The Speech itself was Intended

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On July 5, 1852, the day after the fourth of July, Frederick Douglass was invited to give a speech to the citizens of his hometown, Rochester, New York, to celebrate the nation’s 76th anniversary of the signing of the Declaration of Independence. Douglass took advantage of the occasion not to celebrate the nation’s success, but to remind them of its ceaseless enslavement of millions of people. Frederick Douglass, a former slave speech, what, to the slaves, is the fourth of July about the malicious American slave trade and what it means to me.

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The speech, What, To the Slaves, is the Fourth of July was written and given by Frederick Douglass. Frederick Douglass was a slave that had fled from the cruel, back breaking labor and torture that was his life at the time. He received very little formal education, that being a friend of his teaching him the alphabet. He then taught himself how to read and write after learning the alphabet. He later became a prominent activist, public speaker, and author. He also became an abolitionist leader that fought to end slavery before and during the civil war.

The speech itself was intended for the general public that was attending the city’s celebration of that 76th anniversary of the signing of the Declaration of Independence in Douglass’s hometown of Rochester, New York. Within the speech, Douglass explores the coherent arguments against slave trade in the United States. Douglass explains how American values such as citizenship, liberty, and freedom are offensive to slaves who are not given those values despite living in the same place. He also explains how the treatment of slaves is closely related to that of American colonists under british rule and encourages them to help the slaves like they helped themselves break free. Douglass also describes how slaves were not only enslaved in captivity but they were also exploited, treated cruelly, and tortured.

The speech was obviously written to address the injustice, hypocrisy, and bigotry that was associated with the slave trade in the United States at the time. He wrote the speech hoping he could change the thoughts, and ways of the American people so maybe one day people of color could gain the same rights that the rest of America had. Its purpose was to give the thoughts, facts, and opinions of Frederick Douglass while also addressing a coherent problem that existed at that time to all of the people listening to his speech.

Douglass assumes that most of his audience is bigoted and oblivious to the injustices that the slaves are enduring. You can tell by the way he talks to the audience in the following text, Americans! your republican politics, not less than your republican religion, are flagrantly inconsistent. You boast of your love of liberty, your superior civilization, and your pure Christianity, while the whole political power of the nation (as embodied in the two great political parties) is solemnly pledged to support and perpetuate the enslavement of three millions of your countrymen.. The society that existed during the time period at which this speech was given was very political and religious. Douglass calls the audience out on their backwards politics as well as their religion. He claims that the country’s republican politics as well as their religion supports slavery.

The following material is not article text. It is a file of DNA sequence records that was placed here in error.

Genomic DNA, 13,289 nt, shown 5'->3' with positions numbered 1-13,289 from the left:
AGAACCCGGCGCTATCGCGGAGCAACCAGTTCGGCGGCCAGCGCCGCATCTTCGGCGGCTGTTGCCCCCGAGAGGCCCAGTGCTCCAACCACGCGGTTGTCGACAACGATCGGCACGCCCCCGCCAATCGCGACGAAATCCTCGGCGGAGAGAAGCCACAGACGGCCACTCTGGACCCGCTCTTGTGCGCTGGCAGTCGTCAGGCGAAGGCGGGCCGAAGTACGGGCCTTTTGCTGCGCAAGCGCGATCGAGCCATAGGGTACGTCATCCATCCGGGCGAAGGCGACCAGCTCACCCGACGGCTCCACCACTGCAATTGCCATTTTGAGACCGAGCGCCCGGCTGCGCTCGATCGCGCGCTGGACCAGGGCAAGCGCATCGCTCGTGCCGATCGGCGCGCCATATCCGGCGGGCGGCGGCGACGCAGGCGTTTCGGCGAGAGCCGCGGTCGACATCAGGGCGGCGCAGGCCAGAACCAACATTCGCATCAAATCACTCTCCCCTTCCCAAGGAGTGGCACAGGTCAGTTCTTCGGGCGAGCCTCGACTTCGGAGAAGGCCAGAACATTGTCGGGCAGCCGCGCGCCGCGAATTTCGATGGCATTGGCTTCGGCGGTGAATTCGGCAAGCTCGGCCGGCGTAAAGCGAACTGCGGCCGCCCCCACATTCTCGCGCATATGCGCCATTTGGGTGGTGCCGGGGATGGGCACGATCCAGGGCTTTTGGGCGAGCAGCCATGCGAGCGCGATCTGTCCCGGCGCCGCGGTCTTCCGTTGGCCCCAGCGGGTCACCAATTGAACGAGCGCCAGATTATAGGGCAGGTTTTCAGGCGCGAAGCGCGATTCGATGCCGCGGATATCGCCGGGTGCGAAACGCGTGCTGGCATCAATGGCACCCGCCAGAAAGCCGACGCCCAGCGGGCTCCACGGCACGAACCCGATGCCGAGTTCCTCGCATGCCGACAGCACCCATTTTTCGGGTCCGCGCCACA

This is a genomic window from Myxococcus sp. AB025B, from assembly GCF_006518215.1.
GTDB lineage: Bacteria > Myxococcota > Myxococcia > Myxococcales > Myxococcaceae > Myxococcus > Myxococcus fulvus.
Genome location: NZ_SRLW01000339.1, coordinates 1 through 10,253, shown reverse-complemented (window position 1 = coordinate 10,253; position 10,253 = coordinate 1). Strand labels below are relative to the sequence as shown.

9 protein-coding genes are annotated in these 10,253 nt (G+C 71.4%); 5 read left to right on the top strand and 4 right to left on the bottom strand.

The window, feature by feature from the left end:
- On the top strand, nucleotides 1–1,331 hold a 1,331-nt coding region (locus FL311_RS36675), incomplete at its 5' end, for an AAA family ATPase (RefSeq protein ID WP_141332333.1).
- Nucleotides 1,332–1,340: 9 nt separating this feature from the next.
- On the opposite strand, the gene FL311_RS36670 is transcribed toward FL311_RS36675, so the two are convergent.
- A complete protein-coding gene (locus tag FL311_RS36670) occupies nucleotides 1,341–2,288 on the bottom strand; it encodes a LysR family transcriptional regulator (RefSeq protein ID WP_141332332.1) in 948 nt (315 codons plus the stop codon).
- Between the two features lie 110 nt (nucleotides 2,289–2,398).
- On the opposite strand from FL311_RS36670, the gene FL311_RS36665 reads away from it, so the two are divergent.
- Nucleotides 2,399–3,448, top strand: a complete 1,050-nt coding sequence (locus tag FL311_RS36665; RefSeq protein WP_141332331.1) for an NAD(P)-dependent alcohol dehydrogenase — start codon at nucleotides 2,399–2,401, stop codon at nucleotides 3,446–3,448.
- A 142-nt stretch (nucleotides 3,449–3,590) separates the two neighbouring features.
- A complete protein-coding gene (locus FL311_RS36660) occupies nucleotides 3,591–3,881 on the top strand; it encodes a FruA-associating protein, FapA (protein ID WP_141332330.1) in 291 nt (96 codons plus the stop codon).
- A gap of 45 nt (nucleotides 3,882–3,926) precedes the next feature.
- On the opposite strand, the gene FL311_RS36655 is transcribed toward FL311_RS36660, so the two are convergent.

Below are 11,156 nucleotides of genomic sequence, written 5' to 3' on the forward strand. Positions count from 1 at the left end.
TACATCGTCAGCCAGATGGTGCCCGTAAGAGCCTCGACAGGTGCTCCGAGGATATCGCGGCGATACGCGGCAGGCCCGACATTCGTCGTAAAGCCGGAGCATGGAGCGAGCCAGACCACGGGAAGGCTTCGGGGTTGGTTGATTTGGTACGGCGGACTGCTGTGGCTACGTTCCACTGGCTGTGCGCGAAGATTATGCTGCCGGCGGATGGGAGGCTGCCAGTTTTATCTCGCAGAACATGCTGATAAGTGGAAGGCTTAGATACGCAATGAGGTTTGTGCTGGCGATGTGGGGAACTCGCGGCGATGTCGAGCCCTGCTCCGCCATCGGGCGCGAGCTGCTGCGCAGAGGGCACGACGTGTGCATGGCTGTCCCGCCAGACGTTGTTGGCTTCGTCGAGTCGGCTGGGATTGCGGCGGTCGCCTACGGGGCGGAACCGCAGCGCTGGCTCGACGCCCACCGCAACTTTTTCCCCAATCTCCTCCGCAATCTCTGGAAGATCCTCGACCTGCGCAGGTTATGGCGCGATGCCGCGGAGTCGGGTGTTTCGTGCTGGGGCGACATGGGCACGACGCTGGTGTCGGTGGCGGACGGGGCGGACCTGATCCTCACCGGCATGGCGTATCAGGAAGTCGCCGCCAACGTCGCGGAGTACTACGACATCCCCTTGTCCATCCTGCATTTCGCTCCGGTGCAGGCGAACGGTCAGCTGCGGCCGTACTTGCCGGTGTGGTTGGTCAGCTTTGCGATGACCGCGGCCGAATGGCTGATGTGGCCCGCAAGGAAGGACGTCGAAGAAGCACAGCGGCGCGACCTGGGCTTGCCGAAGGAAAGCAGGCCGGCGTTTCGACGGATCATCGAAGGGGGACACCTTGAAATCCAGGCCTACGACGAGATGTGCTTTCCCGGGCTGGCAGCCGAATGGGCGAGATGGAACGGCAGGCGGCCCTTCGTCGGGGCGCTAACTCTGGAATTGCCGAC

This speech is very believable and was filled with alot of valid arguments. The document was filled with alot of claims and warrants to back up his claims. The reason this speech is so believable is because Frederick Douglass was a slave himself. He witnessed and endured most of the struggles that slaves went through during that terrible time.

This speech is very important in many different ways. This speech was a very powerful, heartfelt speech in which Douglass spoke for the betterment of slaves all over the country. This speech helped Douglass become the powerful, well known activist that he is known for today. This speech also shows us what life was like for slaves and colored people in the country during this time. It showed us the injustice that existed within or divided country. The document is vital to our remembrance of this terrible time in history and can remind us to learn from our mistakes.

This speech is important to me because I believe everyone should be given the same rights no matter their race, gender, creed, or ethnicity. Slavery has always been a very touchy subject that I have been very passionate about. I cannot stand the injustice and bigotry that our country had against these human beings. These terrible things still exist and affect the lives of people to this very day. I hope one day to be an activist fighting for the rights of people that can’t be heard or that aren’t in a position to stand up for themselves, just as Frederick Douglass did all those years ago.

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The Speech Itself Was Intended. (2019, Dec 13). Retrieved from